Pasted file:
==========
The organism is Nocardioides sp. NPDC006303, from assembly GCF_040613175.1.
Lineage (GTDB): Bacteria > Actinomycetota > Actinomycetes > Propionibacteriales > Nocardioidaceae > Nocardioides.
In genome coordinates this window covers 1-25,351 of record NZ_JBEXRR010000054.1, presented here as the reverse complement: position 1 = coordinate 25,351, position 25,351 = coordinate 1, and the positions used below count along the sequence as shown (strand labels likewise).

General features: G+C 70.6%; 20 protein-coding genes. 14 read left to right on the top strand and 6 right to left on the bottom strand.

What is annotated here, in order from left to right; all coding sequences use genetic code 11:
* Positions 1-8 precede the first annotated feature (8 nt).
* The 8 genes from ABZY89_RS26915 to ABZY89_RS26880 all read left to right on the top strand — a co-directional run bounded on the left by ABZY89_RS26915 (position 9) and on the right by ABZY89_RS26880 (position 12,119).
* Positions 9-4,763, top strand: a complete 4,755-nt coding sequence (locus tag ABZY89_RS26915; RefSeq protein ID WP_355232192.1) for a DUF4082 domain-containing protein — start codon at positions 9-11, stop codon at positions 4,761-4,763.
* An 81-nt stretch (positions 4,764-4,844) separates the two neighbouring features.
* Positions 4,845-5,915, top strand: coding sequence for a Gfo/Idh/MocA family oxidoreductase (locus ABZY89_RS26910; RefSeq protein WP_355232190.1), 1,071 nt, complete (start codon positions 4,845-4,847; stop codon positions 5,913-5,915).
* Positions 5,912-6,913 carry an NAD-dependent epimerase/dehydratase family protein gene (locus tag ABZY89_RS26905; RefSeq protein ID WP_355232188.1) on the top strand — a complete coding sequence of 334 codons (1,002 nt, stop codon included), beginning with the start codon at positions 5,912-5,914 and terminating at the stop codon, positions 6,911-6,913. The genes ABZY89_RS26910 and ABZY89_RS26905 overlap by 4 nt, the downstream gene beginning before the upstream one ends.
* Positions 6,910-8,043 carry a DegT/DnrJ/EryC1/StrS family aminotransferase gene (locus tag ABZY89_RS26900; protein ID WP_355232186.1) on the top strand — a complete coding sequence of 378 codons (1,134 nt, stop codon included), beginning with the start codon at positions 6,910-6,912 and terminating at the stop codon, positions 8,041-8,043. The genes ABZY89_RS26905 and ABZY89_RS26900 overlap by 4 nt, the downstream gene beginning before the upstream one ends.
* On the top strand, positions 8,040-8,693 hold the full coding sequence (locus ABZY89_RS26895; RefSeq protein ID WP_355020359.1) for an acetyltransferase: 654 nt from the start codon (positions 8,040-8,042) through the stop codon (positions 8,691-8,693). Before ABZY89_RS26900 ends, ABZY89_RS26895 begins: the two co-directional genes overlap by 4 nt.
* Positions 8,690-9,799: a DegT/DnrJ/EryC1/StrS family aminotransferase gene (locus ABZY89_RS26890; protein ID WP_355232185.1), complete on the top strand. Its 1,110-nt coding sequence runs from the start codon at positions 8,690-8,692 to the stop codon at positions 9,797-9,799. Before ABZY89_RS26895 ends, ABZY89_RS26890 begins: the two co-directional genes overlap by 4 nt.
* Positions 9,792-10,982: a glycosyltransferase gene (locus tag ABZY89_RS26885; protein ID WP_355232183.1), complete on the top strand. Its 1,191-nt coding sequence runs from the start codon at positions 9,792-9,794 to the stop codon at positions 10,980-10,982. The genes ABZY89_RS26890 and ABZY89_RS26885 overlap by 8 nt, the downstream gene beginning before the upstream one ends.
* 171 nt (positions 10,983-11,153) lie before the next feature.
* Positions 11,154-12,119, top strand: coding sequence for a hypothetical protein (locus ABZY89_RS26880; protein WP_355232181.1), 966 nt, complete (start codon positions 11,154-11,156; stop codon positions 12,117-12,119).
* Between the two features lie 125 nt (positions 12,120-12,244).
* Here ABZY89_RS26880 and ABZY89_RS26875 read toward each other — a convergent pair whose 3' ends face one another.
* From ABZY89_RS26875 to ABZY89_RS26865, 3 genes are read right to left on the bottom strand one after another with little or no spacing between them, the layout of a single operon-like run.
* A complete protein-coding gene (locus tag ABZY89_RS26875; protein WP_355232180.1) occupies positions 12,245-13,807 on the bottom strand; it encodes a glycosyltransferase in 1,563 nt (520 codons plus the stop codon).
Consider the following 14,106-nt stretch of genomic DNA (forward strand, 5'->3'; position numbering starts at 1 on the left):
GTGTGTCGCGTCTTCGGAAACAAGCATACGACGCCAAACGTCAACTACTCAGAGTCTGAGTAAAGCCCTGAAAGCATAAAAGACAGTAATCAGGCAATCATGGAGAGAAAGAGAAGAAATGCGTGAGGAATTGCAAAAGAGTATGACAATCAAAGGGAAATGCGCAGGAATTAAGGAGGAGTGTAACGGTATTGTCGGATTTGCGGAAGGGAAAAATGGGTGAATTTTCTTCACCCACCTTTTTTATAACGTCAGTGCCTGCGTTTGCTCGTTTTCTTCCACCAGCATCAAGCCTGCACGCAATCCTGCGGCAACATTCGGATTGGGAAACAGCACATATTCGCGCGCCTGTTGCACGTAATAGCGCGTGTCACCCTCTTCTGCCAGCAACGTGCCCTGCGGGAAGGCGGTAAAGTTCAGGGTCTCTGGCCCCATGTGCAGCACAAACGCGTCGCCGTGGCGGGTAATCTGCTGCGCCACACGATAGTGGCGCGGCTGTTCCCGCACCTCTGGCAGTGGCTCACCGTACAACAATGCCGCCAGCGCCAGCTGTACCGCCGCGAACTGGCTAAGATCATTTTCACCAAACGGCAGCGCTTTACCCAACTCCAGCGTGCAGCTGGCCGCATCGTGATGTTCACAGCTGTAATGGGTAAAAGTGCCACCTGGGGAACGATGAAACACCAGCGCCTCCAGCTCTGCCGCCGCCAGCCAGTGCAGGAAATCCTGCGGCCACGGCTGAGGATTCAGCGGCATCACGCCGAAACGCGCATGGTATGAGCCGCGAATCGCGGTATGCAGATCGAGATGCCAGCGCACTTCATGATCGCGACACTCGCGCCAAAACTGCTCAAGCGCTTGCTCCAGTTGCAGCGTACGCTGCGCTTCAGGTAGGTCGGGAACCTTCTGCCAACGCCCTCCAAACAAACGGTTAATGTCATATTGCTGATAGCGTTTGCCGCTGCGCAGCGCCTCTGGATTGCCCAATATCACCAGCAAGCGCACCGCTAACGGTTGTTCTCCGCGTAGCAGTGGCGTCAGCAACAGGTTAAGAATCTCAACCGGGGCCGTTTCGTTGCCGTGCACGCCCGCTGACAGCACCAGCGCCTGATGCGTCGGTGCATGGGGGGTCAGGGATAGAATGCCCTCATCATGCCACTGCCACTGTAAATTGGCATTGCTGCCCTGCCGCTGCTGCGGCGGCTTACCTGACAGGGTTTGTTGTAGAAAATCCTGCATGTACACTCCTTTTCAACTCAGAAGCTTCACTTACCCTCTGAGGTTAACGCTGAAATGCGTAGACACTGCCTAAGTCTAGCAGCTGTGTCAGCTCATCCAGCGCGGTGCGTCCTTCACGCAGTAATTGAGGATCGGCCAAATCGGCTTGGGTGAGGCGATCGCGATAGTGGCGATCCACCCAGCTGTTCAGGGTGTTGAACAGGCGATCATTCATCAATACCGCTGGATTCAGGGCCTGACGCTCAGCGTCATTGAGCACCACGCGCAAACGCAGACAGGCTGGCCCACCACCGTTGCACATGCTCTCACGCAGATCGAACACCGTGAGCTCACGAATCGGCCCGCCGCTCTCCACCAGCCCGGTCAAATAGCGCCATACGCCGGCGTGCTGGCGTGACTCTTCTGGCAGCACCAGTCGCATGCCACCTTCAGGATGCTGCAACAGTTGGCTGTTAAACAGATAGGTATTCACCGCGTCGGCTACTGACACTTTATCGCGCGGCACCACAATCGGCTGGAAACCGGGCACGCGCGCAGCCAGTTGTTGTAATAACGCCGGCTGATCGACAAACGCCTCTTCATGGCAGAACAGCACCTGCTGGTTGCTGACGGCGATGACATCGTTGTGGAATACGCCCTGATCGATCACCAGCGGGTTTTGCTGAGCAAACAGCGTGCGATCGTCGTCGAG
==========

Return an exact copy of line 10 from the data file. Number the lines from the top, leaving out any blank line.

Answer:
* Positions 4,845-5,915, top strand: coding sequence for a Gfo/Idh/MocA family oxidoreductase (locus ABZY89_RS26910; RefSeq protein WP_355232190.1), 1,071 nt, complete (start codon positions 4,845-4,847; stop codon positions 5,913-5,915).